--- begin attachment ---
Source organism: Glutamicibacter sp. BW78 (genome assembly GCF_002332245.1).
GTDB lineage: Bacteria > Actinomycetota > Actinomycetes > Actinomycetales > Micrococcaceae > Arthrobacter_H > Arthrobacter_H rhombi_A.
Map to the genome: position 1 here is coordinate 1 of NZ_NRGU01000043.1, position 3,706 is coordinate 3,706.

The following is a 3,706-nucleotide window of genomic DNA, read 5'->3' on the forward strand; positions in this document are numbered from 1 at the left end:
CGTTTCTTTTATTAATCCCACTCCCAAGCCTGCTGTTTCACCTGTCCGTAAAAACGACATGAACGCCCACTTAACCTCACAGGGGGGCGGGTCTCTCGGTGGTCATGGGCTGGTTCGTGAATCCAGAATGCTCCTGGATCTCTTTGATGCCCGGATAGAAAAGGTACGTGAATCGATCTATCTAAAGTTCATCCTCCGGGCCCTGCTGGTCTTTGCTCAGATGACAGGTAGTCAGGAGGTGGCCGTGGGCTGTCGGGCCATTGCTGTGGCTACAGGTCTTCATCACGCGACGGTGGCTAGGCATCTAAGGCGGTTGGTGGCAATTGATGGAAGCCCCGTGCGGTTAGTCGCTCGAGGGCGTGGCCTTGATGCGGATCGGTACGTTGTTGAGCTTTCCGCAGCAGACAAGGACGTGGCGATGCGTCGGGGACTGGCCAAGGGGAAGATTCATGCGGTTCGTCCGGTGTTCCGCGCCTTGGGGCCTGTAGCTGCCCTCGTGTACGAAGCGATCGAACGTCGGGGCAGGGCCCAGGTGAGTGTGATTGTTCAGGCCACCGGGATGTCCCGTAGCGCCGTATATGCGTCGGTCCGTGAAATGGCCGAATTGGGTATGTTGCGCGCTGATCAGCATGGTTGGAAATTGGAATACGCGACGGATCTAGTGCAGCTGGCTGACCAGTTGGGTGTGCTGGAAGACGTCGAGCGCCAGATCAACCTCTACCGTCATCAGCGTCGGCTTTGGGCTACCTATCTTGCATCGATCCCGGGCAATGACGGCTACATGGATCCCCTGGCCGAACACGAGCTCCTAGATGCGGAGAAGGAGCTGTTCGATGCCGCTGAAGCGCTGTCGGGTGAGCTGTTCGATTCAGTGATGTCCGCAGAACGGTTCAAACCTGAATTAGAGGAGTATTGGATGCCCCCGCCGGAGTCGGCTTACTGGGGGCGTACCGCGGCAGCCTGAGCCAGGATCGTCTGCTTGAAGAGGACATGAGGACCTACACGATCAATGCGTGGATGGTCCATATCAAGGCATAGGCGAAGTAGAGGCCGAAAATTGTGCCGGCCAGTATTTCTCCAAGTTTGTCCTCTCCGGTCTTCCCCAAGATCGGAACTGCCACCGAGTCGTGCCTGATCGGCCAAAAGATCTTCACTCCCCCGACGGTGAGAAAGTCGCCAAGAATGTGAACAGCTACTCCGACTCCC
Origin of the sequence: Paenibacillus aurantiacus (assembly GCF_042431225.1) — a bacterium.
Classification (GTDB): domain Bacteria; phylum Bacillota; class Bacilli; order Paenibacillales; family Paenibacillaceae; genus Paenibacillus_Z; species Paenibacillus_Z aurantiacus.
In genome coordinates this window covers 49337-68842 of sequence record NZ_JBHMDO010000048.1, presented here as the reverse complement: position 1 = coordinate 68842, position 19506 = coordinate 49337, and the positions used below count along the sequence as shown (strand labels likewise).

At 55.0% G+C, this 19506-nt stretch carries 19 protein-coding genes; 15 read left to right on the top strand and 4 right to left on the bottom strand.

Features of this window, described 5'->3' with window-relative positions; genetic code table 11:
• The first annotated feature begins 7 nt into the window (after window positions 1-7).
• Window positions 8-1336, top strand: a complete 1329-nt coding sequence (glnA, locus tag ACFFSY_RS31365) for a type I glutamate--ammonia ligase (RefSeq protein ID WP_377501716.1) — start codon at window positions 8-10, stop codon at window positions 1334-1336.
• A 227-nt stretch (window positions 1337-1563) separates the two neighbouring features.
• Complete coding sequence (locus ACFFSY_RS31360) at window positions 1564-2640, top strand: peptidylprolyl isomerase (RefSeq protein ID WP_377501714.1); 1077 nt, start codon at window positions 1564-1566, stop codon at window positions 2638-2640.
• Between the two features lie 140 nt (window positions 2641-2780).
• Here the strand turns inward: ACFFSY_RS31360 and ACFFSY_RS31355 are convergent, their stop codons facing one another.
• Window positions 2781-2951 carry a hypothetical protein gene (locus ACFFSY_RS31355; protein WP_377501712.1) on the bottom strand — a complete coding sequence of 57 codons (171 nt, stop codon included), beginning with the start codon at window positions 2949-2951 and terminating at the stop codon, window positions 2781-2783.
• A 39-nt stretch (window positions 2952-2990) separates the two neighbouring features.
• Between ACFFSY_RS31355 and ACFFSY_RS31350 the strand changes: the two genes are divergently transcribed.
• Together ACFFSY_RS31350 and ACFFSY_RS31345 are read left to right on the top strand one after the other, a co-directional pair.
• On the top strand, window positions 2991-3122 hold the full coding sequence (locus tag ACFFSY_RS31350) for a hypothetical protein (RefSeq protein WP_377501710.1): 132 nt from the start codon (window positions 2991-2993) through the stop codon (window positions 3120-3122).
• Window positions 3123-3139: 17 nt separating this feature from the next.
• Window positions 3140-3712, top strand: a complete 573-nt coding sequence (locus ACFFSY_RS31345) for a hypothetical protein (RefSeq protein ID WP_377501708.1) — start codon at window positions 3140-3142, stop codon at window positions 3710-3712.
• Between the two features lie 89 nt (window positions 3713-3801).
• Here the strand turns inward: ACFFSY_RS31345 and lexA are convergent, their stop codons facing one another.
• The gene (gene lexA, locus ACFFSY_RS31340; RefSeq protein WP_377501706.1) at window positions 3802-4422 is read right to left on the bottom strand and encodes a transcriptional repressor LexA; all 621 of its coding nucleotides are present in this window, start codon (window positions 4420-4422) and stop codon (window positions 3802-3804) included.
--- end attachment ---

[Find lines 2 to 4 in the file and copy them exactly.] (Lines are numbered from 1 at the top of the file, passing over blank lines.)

GTDB lineage: Bacteria > Actinomycetota > Actinomycetes > Actinomycetales > Micrococcaceae > Arthrobacter_H > Arthrobacter_H rhombi_A.
Map to the genome: position 1 here is coordinate 1 of NZ_NRGU01000043.1, position 3,706 is coordinate 3,706.

The following is a 3,706-nucleotide window of genomic DNA, read 5'->3' on the forward strand; positions in this document are numbered from 1 at the left end: